by Jason Hopkins
The U.S. government has launched a small-scale pilot program that collects DNA samples from detained migrants, and plans to dramatically expand its reach in the near future.
Beginning Monday, Customs and Border Protection (CBP) will begin collecting DNA information from migrants who are detained near Detroit, as well as individuals detained at the Eagle Pass, Texas port of entry, which sits across the U.S.-Mexico border. The announcement was made by the Department of Homeland Security (DHS), the parent department of CBP, and is part of a 90-day pilot program.
The DHS directive calls on CBP agents to take saliva swabs of those detained at the Detroit and Eagle Pass locations, and then to send that DNA information to the FBI.
“During the 90-day pilot program, CBP will collect DNA samples from certain individuals held at both locations. For the U.S. Border Patrol, this will include individuals between the ages of 14-79 who are apprehended and processed within the Detroit Sector. For the Office of Field Operations [in southern Texas], this will include individuals who present at the Eagle Pass Port of Entry for consideration of admissibility and are subject to further detention or proceedings,” read a portion of the memo.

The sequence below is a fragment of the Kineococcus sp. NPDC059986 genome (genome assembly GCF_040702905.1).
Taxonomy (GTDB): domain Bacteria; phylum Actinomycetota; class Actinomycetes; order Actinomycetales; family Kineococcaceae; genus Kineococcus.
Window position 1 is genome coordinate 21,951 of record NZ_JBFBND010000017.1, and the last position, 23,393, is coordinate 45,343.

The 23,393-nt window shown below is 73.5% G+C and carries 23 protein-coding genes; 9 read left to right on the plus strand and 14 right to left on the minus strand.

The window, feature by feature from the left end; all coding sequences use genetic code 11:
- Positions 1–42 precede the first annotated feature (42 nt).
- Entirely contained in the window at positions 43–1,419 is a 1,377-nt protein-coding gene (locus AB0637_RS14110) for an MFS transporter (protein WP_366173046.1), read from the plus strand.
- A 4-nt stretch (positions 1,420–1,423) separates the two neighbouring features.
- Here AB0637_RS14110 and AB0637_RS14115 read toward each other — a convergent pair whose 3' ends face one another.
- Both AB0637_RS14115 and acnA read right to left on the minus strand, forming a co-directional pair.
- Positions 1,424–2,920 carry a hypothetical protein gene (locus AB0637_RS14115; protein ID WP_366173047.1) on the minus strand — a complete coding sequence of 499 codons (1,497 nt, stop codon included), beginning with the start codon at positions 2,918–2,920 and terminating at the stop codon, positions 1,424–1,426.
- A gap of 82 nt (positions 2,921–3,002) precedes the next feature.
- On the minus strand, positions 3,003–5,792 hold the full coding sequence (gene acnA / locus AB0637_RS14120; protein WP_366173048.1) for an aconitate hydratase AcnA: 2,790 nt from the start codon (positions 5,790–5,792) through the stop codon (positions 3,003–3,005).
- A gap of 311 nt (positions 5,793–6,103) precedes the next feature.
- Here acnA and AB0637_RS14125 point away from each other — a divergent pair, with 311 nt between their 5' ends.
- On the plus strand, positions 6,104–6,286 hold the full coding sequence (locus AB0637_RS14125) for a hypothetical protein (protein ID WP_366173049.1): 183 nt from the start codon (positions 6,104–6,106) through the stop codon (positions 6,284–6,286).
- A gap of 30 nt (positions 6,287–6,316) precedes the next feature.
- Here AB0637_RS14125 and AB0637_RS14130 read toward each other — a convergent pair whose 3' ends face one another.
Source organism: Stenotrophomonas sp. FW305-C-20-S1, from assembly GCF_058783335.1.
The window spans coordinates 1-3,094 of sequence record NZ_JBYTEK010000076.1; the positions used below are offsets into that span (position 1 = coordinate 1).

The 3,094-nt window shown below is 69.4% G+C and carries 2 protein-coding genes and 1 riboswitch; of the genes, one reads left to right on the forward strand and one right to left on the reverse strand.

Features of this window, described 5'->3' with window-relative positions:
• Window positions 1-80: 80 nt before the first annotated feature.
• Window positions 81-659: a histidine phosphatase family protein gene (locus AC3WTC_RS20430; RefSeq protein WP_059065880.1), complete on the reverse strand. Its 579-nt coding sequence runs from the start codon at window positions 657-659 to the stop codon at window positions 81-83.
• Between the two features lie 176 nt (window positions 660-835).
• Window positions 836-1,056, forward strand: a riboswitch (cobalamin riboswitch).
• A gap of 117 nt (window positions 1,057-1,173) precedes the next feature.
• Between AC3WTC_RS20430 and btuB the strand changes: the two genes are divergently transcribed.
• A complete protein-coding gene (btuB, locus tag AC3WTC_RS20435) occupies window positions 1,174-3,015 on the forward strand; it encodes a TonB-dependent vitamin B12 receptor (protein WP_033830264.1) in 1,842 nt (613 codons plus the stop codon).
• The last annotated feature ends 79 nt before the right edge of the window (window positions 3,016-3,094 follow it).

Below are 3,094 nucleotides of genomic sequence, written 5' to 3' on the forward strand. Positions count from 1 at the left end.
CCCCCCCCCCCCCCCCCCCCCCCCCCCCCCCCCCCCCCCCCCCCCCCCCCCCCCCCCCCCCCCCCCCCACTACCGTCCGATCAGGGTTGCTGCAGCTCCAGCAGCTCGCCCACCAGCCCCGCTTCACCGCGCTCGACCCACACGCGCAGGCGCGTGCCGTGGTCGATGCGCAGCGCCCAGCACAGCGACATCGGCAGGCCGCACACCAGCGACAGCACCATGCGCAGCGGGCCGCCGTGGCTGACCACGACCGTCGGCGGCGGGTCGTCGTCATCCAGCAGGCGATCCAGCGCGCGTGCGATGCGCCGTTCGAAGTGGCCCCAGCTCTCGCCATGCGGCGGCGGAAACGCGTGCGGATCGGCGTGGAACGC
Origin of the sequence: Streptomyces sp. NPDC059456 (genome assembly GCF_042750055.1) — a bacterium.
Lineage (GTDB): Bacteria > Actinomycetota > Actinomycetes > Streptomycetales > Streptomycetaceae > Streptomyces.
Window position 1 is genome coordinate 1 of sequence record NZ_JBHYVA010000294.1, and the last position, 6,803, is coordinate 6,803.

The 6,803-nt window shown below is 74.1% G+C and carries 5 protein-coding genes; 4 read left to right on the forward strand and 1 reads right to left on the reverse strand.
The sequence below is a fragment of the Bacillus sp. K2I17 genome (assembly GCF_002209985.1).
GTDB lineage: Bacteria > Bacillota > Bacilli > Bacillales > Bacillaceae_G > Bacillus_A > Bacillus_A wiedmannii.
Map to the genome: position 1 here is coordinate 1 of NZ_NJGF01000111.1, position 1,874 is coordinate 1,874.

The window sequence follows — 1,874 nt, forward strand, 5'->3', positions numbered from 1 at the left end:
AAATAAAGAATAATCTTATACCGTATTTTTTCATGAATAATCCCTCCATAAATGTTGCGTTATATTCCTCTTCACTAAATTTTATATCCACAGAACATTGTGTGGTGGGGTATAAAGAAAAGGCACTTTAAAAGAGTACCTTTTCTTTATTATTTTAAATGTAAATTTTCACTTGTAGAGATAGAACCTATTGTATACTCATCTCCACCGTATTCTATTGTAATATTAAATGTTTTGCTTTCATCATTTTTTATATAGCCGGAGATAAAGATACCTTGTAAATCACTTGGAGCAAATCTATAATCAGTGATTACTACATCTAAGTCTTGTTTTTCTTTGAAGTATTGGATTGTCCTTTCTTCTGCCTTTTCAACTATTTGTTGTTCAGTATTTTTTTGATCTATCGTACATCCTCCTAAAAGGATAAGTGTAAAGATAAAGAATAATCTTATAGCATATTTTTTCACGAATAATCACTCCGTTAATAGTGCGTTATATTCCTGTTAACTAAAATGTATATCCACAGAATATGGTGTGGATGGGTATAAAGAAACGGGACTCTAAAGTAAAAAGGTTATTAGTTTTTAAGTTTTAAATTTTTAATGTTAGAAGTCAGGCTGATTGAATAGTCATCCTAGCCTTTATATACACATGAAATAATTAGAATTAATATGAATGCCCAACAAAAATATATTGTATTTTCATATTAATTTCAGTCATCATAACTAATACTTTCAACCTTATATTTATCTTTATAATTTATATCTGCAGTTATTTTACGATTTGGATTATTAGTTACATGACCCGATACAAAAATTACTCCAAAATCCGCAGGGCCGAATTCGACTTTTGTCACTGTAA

The DNA testing can apply to nearly anyone who has been detained by CBP, including foreign nationals, permanent residents, and U.S. citizens. Refusal to comply could lead to a misdemeanor criminal charge, and DNA will be collected indefinitely at a criminal database run by the FBI.
This is not the first time the U.S. government has implemented a DNA collection program on individuals apprehended by immigration authorities. Past initiatives were launched to detect family fraud — migrants falsely posing as a family in order to abuse U.S. immigration laws.
In Operation Double Helix 1.0, a pilot program launched by DHS, authorities found that 16 out of 84 families were “fraudulent families,” meaning that they weren’t actually related. A succeeding initiative, Operation Double Helix 2.0, discovered that out of a total of 522 migrant families, 79 were fraudulent. The Family Fraud Initiative — which was launched by CBP and Immigration and Customs Enforcement (ICE) in April — identified 238 fraudulent families and 50 adults falsely claiming to be minors in the El Paso area alone.
A DHS document detailed how the pilot program will be implemented.
“CBP and ICE will begin to collect DNA from persons who are detained under the authority of the United States consistent with the DNA Fingerprint Act of 2005,” the document read.
“To support this effort, the Federal Bureau of Investigations (FBI) Laboratory (“FBI Laboratory”) will provide Buccal Collection Kits to both CBP and ICE. CBP and ICE will use these kits collect the DNA via buccal cheek swab and will send the DNA samples to the FBI, which in turn will process them and store the resulting DNA profile in the FBI’s Combined DNA Index System (CODIS),” the department explained.
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Jason Hopkins is a reporter for the Daily Caller News Foundation.